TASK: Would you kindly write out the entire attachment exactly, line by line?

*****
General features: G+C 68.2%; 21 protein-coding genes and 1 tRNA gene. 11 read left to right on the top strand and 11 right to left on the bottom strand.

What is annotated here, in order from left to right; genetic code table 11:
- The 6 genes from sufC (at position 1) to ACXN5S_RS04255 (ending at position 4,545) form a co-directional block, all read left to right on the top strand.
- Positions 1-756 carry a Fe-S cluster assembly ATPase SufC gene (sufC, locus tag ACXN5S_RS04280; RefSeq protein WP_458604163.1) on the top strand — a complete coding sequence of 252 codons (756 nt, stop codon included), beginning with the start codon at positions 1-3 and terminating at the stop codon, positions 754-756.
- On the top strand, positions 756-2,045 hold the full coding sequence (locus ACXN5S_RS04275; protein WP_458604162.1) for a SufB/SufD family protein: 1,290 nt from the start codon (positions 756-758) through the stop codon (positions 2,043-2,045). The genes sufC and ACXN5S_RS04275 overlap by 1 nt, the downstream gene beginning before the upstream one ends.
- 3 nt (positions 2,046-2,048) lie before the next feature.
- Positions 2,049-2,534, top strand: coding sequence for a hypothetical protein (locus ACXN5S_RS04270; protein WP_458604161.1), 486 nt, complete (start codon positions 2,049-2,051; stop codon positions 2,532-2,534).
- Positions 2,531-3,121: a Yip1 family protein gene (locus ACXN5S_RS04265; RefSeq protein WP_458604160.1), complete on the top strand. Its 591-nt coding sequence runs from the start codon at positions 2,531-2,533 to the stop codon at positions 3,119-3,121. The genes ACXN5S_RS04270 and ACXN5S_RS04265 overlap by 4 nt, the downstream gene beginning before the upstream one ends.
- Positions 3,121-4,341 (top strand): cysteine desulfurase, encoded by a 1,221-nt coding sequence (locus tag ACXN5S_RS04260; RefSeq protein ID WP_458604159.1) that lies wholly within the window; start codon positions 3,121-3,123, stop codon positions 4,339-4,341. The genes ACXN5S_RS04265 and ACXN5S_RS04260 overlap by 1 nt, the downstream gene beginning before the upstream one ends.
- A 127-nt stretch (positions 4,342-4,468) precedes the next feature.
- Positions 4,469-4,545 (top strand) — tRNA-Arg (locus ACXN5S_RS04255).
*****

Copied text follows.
General features: G+C 68.2%; 21 protein-coding genes and 1 tRNA gene. 11 read left to right on the top strand and 11 right to left on the bottom strand.

What is annotated here, in order from left to right; genetic code table 11:
- The 6 genes from sufC (at position 1) to ACXN5S_RS04255 (ending at position 4,545) form a co-directional block, all read left to right on the top strand.
- Positions 1-756 carry a Fe-S cluster assembly ATPase SufC gene (sufC, locus tag ACXN5S_RS04280; RefSeq protein WP_458604163.1) on the top strand — a complete coding sequence of 252 codons (756 nt, stop codon included), beginning with the start codon at positions 1-3 and terminating at the stop codon, positions 754-756.
- On the top strand, positions 756-2,045 hold the full coding sequence (locus ACXN5S_RS04275; protein WP_458604162.1) for a SufB/SufD family protein: 1,290 nt from the start codon (positions 756-758) through the stop codon (positions 2,043-2,045). The genes sufC and ACXN5S_RS04275 overlap by 1 nt, the downstream gene beginning before the upstream one ends.
- 3 nt (positions 2,046-2,048) lie before the next feature.
- Positions 2,049-2,534, top strand: coding sequence for a hypothetical protein (locus ACXN5S_RS04270; protein WP_458604161.1), 486 nt, complete (start codon positions 2,049-2,051; stop codon positions 2,532-2,534).
- Positions 2,531-3,121: a Yip1 family protein gene (locus ACXN5S_RS04265; RefSeq protein WP_458604160.1), complete on the top strand. Its 591-nt coding sequence runs from the start codon at positions 2,531-2,533 to the stop codon at positions 3,119-3,121. The genes ACXN5S_RS04270 and ACXN5S_RS04265 overlap by 4 nt, the downstream gene beginning before the upstream one ends.
- Positions 3,121-4,341 (top strand): cysteine desulfurase, encoded by a 1,221-nt coding sequence (locus tag ACXN5S_RS04260; RefSeq protein ID WP_458604159.1) that lies wholly within the window; start codon positions 3,121-3,123, stop codon positions 4,339-4,341. The genes ACXN5S_RS04265 and ACXN5S_RS04260 overlap by 1 nt, the downstream gene beginning before the upstream one ends.
- A 127-nt stretch (positions 4,342-4,468) precedes the next feature.
- Positions 4,469-4,545 (top strand) — tRNA-Arg (locus ACXN5S_RS04255).